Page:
WORLD REVIEW OF POLITICAL ECONOMY
All articles below are read and used under the Creative Commons Attribution License (CC-BY License) (see https://creativecommons.org/licenses/by/4.0) which permits use, distribution and reproduction in any medium, provided that the article is properly cited.
Feng Zhao and Shenxiao Ma
Abstract: The in-depth analysis of the relationship between financial capital and functional capital together with its changes is not only helpful for us to understand the inherent contradictions of the current capitalist economy, but it is also the key to clarify the inner logic of capitalist financialization. This article analyzes the logic and consequences of changes in the mutual relationship between financial capital and functional capital in capitalist reproduction and accumulation in a unified framework by researching on the contradictory relationship between financial capital and functional capital from the two traditional Marxist approaches, namely the Capital Circuit Approach and the Class Approach. The article holds that the cyclical relationship between interest rates and corporate profitability reflects the cooperation of financial capital and functional capital in capital circulation, and reveals the power confrontation of the two in the distribution of surplus value, which provides important clues to understanding the financialization of contemporary capitalism.
Abstract: In this article, I will discuss the reasons why the US economic crisis of 2008-2009 ended in the Great Recession from a Marxist perspective. First, I will discuss a Marxist financial crisis theory. My conclusion is the formation of fictitious capital plays a crucial role in accelerating the economic growth process, creates economic over-sensitiveness and eventually leads to a crisis. Second, I will present a historical process of the Great Depression in the United States from a perspective of financial crisis. In those days, the gold reserves of Federal Reserve Banks should not be less than 40% against note liabilities. However, the government set up the Reconstruction Finance Corporation in 1932 and took an aggressive monetary policy under the gold standard. Therefore the United States was finally compelled to abandon the gold standard in 1933. Third, I will discuss the financial crisis of 2008-2009 and show its difference from the Great Depression in the 1930s. And finally, I will try to critically compare the Great Depression with the Great Recession from a Marxist financial crisis theory.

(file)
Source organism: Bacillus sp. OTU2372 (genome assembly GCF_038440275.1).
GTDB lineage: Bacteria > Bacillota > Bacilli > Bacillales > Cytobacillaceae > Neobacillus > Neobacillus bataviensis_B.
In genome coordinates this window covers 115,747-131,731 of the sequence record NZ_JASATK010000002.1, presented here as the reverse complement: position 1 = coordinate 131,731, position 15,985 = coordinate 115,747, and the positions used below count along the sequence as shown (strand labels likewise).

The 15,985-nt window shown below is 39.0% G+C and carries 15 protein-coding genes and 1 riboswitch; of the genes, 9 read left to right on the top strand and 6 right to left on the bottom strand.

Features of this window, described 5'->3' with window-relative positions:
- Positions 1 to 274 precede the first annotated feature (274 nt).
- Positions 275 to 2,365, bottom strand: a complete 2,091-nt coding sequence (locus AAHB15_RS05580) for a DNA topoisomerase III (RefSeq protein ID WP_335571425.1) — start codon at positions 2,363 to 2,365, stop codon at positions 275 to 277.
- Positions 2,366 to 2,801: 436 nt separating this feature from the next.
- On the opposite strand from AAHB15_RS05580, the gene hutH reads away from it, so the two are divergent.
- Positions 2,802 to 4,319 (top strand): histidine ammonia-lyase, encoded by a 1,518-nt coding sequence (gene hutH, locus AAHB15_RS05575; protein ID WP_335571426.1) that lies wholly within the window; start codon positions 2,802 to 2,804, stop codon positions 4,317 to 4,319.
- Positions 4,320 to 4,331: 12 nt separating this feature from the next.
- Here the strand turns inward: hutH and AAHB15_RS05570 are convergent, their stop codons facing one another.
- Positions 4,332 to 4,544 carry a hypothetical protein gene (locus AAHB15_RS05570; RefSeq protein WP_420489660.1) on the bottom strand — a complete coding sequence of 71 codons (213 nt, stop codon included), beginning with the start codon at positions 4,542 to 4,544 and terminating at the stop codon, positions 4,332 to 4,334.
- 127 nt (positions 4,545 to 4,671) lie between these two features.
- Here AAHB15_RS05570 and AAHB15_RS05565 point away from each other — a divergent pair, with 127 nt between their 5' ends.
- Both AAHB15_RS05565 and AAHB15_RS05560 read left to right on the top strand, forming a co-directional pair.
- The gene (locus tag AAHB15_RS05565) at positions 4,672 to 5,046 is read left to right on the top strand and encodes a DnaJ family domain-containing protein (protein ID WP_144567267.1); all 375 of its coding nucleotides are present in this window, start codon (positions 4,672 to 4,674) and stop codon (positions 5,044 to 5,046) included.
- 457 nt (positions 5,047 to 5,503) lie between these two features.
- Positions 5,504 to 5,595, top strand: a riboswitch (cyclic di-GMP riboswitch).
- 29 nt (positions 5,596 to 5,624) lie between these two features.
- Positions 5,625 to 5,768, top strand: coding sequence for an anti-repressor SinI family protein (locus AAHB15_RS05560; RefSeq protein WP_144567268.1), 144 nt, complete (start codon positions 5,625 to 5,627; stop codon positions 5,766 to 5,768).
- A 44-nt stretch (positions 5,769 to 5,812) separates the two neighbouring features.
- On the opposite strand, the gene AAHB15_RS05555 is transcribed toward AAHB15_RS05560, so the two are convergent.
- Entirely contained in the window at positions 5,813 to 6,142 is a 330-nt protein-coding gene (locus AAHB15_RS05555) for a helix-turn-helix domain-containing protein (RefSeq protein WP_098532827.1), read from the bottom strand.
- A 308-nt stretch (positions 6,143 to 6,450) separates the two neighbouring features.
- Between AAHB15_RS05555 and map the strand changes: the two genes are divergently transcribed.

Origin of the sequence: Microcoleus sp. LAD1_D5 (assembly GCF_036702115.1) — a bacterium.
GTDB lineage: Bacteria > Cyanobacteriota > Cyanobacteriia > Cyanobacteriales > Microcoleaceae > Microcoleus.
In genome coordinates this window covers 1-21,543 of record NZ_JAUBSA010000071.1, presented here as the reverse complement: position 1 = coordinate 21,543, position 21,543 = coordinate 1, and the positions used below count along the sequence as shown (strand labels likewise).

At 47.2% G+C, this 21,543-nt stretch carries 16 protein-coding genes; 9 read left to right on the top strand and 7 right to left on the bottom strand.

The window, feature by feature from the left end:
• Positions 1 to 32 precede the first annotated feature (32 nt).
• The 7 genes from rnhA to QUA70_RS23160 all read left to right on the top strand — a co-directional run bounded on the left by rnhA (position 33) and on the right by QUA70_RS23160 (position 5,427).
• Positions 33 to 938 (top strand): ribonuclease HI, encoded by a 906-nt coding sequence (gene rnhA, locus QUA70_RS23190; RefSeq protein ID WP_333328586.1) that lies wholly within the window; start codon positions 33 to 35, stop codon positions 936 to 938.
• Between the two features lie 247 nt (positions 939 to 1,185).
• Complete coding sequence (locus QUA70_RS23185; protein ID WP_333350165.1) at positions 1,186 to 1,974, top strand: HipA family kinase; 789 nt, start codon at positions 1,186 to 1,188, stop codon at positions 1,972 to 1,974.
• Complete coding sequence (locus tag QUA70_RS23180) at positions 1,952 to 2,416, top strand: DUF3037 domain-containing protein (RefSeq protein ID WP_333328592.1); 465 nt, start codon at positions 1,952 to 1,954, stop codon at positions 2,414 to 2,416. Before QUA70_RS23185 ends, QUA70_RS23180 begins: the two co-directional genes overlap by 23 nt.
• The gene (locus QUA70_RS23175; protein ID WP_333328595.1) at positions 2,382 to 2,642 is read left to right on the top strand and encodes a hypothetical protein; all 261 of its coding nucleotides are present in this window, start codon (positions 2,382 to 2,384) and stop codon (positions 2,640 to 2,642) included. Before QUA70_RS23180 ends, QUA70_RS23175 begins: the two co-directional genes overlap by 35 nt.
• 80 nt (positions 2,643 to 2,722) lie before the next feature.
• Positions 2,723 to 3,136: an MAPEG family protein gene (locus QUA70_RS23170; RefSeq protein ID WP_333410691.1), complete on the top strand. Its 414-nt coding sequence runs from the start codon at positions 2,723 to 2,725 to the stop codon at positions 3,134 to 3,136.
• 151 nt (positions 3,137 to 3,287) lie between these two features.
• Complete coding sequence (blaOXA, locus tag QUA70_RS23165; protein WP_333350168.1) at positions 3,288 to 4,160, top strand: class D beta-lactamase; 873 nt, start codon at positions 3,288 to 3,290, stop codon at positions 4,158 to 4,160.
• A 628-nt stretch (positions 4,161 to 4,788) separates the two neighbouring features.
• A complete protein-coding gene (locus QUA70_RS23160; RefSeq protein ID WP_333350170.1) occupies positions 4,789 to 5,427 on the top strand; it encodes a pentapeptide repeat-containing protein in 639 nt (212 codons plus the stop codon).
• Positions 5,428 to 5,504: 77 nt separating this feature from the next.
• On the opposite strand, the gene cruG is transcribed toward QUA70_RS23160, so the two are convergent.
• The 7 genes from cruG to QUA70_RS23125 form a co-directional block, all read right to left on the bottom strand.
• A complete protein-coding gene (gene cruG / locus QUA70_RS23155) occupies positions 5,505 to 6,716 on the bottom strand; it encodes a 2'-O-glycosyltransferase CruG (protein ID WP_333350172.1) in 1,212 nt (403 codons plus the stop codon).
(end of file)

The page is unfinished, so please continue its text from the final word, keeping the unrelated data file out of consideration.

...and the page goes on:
Abstract: This article intends to examine the issues of public debt and austerity policy in the United Kingdom. It attempts to provide an evaluation of fiscal policy under neoliberalism and to consider the relationship between this policy and the macroeconomic performance of the United Kingdom economy. There also seem to be ambiguities among the policy makers about austerity. Therefore, it seems important to examine the issue of government-imposed austerity policies and fiscal deficits. There is a need to borrow to cover the deficits as there is no inflationary pressure in the United Kingdom. Most democratic solutions against any inflationary pressures are to reduce the money in circulation through higher taxes. This study concludes that increased state intervention, as a means to enhance long-term growth, is crucial for achieving economic stability and greater equality.
Abstract: It has long been accepted that Marx was a follower of the labour theory of value. This position has recently been challenged by Harvey. This paper shows that the essential basis of Marx’s value theory remained labour and that it did not differ substantially from that of Ricardo. It also references data showing the empirical validity of the theory and presents example data from the UK 1998 input output table showing how closely monetary output shadows labour content.